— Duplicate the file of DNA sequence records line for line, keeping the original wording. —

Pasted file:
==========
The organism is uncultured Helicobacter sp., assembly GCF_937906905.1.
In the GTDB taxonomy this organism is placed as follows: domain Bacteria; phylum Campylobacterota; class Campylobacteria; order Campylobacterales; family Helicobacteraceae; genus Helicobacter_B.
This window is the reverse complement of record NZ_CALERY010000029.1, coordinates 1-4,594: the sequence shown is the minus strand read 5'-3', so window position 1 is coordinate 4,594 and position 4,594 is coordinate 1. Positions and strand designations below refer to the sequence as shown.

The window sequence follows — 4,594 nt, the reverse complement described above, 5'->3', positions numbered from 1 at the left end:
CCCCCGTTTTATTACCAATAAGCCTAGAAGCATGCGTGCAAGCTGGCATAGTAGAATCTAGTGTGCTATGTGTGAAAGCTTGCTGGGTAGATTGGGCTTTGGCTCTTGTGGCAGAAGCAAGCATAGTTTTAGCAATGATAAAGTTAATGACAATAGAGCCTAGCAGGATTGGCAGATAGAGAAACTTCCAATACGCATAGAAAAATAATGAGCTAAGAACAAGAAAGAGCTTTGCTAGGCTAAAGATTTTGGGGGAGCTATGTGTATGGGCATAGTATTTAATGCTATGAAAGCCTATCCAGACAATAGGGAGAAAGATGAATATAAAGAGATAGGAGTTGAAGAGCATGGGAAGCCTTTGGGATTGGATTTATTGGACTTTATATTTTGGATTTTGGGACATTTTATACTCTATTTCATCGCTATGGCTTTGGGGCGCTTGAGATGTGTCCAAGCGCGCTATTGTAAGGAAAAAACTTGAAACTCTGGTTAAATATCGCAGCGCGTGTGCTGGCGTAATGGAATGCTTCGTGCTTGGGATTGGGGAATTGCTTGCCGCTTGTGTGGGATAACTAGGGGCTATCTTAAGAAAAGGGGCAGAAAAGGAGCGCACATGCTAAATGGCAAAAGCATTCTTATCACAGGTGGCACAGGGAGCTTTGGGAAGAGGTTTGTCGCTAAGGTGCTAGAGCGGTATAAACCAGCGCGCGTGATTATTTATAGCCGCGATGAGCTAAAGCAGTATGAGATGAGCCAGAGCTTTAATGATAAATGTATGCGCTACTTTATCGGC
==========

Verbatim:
The organism is uncultured Helicobacter sp., assembly GCF_937906905.1.
In the GTDB taxonomy this organism is placed as follows: domain Bacteria; phylum Campylobacterota; class Campylobacteria; order Campylobacterales; family Helicobacteraceae; genus Helicobacter_B.
This window is the reverse complement of record NZ_CALERY010000029.1, coordinates 1-4,594: the sequence shown is the minus strand read 5'-3', so window position 1 is coordinate 4,594 and position 4,594 is coordinate 1. Positions and strand designations below refer to the sequence as shown.

The window sequence follows — 4,594 nt, the reverse complement described above, 5'->3', positions numbered from 1 at the left end:
CCCCCGTTTTATTACCAATAAGCCTAGAAGCATGCGTGCAAGCTGGCATAGTAGAATCTAGTGTGCTATGTGTGAAAGCTTGCTGGGTAGATTGGGCTTTGGCTCTTGTGGCAGAAGCAAGCATAGTTTTAGCAATGATAAAGTTAATGACAATAGAGCCTAGCAGGATTGGCAGATAGAGAAACTTCCAATACGCATAGAAAAATAATGAGCTAAGAACAAGAAAGAGCTTTGCTAGGCTAAAGATTTTGGGGGAGCTATGTGTATGGGCATAGTATTTAATGCTATGAAAGCCTATCCAGACAATAGGGAGAAAGATGAATATAAAGAGATAGGAGTTGAAGAGCATGGGAAGCCTTTGGGATTGGATTTATTGGACTTTATATTTTGGATTTTGGGACATTTTATACTCTATTTCATCGCTATGGCTTTGGGGCGCTTGAGATGTGTCCAAGCGCGCTATTGTAAGGAAAAAACTTGAAACTCTGGTTAAATATCGCAGCGCGTGTGCTGGCGTAATGGAATGCTTCGTGCTTGGGATTGGGGAATTGCTTGCCGCTTGTGTGGGATAACTAGGGGCTATCTTAAGAAAAGGGGCAGAAAAGGAGCGCACATGCTAAATGGCAAAAGCATTCTTATCACAGGTGGCACAGGGAGCTTTGGGAAGAGGTTTGTCGCTAAGGTGCTAGAGCGGTATAAACCAGCGCGCGTGATTATTTATAGCCGCGATGAGCTAAAGCAGTATGAGATGAGCCAGAGCTTTAATGATAAATGTATGCGCTACTTTATCGGC